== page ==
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Question about land of former Poland/modern Belarus


EM_Wave 9 | 311
6 Dec 2011 #1
I have a question about the area that now belongs to Belarus in which the Poles living there were moved to Lower Silesia. What percentage of the inhabitants there were Jewish?
Gruffi_Gummi - | 106
8 Dec 2011 #2
According to the 1921 cenzus for Województwo Nowogródzkie, it was 8.9%. Naturally, the distribution was not uniform.
pl.wikipedia.org/w/index.php?title=Plik:Woj.nowogr%C3%B3dzkie-Polska_spis_powszechny_1921.pdf&page=47

in which the Poles living there were moved to Lower Silesia

Oh, one more off-topic thing for the sake of correctness: People from the Lwów (Lviv) area were moved to Lower Silesia. Those from the areas you asked about were resettled to Pomerania (Kashubia).
OP EM_Wave 9 | 311
9 Dec 2011 #3
People from the Lwów (Lviv) area

What was the Jewish percentage there (around the time of the relocation)? In what years did the relocation occur? How high was the intermarriage rate between Jews and Poles? Were many of the Jews from there moved to Lower Silesia?
Gruffi_Gummi - | 106
9 Dec 2011 #4
1. I have no idea, and probably nobody knows, except German Einsatzgruppen.
2. 1944-1946 and 1955-1959.
3. Probably very low. Jews preferred marrying within their own community, and the same applied to Poles. Defying the cultural and religious pressure was always difficult, and even today intercultural/interfaith relationships face obstacles. Consider, for example, this Rabbi's response to a question regarding an interfaith marriage:

"For Jews, "marrying within the faith" isn't a cultural preference or prejudice. Rather, it is one the commandments G-d gave us at Mount Sinai. A Jew who marries a
non-Jew transgresses a Torah prohibition. The practice of not "intermarrying" is in fact one of the oldest features of Judaism (...) We were chosen as a permanent protest group against idolatry and immorality. Intermarriage is therefore antithetical to the Jewish purpose and to the Jewish identity."

4. Related to 1. In this case, the personnel files of Urząd Bezpieczeństwa (communist secret police) may hold the largest part of the answer.
OP EM_Wave 9 | 311
9 Dec 2011 #5
I guess the whole liberal movement within Judaism wasn't popular in Lwow. Over here in America, 50% of Jews intermarry with non-Jews.

Anyway, the reason why I'm asking all these questions is because I'm trying to find out if I have any Jewish ancestry from my mother's side.

I sort of suspect Jewish or some other ancestry for the following reasons

1.) She acts strange when I ask about her ancestry. I feel like she's hiding something.
2.) Her mother might have died from a genetic disease common in Ashkenazi Jewish populations.
3.) Her physical looks don't really fit the stereotypical Pole. Whatever her true ancestry is, I feel that it's not ethnic Polish since she has an olive skin tone that tans very easily. Her facial features seem a bit exotic too.
Gruffi_Gummi - | 106
9 Dec 2011 #6
Both the Ashkenazi phenotype (the "European" looks) and DNA suggest at least some mixing of the genetic material with other Europeans, although those brave souls who were enriching their communities' gene pools were doing it largely without the blessing of either a priest or a rabbi. :) In Poland, this dates back at least to Casimir III the Great and Esther.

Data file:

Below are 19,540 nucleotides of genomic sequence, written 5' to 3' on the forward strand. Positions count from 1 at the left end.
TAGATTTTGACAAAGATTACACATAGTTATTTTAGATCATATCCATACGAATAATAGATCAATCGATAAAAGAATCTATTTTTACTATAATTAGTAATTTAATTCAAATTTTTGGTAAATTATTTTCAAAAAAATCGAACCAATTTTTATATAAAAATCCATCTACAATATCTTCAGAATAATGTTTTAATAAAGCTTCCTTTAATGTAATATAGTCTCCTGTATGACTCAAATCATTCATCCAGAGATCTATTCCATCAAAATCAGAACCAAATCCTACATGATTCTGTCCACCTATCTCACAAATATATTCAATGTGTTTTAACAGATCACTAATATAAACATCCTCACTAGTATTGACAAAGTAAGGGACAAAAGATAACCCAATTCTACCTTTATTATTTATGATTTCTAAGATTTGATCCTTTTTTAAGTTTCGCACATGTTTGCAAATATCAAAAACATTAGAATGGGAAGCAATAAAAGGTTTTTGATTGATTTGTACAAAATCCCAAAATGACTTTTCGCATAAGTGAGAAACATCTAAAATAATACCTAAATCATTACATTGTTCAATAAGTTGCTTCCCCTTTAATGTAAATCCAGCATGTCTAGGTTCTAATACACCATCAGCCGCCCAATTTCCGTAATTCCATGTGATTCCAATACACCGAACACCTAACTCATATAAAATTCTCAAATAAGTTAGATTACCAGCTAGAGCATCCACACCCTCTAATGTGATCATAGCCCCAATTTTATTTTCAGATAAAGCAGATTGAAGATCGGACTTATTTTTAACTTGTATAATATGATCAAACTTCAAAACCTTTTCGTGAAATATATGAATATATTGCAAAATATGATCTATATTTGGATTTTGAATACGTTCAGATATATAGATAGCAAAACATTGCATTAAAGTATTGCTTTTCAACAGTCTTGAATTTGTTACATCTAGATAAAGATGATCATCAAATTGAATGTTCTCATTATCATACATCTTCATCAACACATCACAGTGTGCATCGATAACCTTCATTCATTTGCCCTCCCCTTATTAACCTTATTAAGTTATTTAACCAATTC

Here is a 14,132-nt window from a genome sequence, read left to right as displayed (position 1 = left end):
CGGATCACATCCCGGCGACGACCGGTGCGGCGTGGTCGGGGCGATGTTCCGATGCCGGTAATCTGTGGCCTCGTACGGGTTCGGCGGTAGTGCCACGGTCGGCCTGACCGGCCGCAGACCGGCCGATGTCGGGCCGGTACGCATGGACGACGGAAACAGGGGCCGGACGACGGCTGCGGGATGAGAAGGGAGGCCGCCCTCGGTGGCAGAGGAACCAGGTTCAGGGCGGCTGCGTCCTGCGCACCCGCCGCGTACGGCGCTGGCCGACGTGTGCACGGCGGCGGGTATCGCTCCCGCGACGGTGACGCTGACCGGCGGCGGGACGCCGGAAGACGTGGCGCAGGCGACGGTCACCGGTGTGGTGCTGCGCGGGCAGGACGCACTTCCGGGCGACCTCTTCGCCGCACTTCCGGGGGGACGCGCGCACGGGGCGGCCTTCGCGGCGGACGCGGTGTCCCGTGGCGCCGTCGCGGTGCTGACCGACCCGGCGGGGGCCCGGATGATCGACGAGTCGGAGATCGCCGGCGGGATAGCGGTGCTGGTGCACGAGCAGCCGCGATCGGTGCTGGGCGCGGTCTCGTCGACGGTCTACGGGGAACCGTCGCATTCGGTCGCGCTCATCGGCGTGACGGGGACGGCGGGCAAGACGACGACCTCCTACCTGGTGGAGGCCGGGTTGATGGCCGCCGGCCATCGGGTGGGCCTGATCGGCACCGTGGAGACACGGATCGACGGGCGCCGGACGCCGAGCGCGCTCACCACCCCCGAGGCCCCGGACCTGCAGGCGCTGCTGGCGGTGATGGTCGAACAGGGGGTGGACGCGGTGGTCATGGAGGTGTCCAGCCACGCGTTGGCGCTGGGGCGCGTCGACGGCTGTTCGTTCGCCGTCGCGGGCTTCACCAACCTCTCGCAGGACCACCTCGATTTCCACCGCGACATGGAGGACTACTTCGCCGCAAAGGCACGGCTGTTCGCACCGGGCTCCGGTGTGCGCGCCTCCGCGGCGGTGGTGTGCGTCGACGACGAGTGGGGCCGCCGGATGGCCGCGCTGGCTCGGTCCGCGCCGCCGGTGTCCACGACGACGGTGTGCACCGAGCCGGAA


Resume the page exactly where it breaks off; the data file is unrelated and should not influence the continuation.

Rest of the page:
OP EM_Wave 9 | 311
18 Dec 2011 #7
Gruffi, it turns out what you said was not entirely true. I asked my mother and her family dates back to the area around Baranowicze which is now part of Belarus. I know for a fact that her family was forced to move to Lower Silesia. What's interesting is that during the 1920s, almost 70% of the population was Jewish according to Wikipedia. My mother's maiden name does sort of sound Jewish to me for some reason. It makes me wonder...
Zman
18 Dec 2011 #8
Try to connect you your mom while she is around....
Gruffi_Gummi - | 106
18 Dec 2011 #9
Gruffi, it turns out what you said was not entirely true

It does not have to be true in 100% of cases. However, generally it is true that organized resettlements were done along the lines I described. Lwów -> Wrocław, Wileńszczyzna -> Pomorze. The latter applies to part of my own family; they have been resettled from a village near Nowa Wilejka, a region that now belongs to Belarus, to Kashubia. Conversely, there is a running joke (not devoid of merit) among Polish scientists that Wrocław University is actually a renamed Lwów University.
JonnyM 11 | 2,620
18 Dec 2011 #10
Conversely, there is a running joke (not devoid of merit) among Polish scientists that Wrocław University is actually a renamed Lwów University.

The various institutions of Lwow (such as they remained after the wartime massacres) and of Wroclaw have a certain degree of continuity.
alxmac 5 | 27
27 Dec 2011 #11
my grandmother was from belarus when she was born it was under polish occupation and before that apart of russia. they were forced to learn polish at school and not speak there native language which was called polesian (dialect of ukrainian and belarusian) there nationality is poleszuk with is transitional between ukrainian and belarusian.

her family were very rich and because of that were very polanized.

my point is poland is for polish people and belarus is for belarusians

would love to hear from any belarusian or polish people who call belarus there mother land :)


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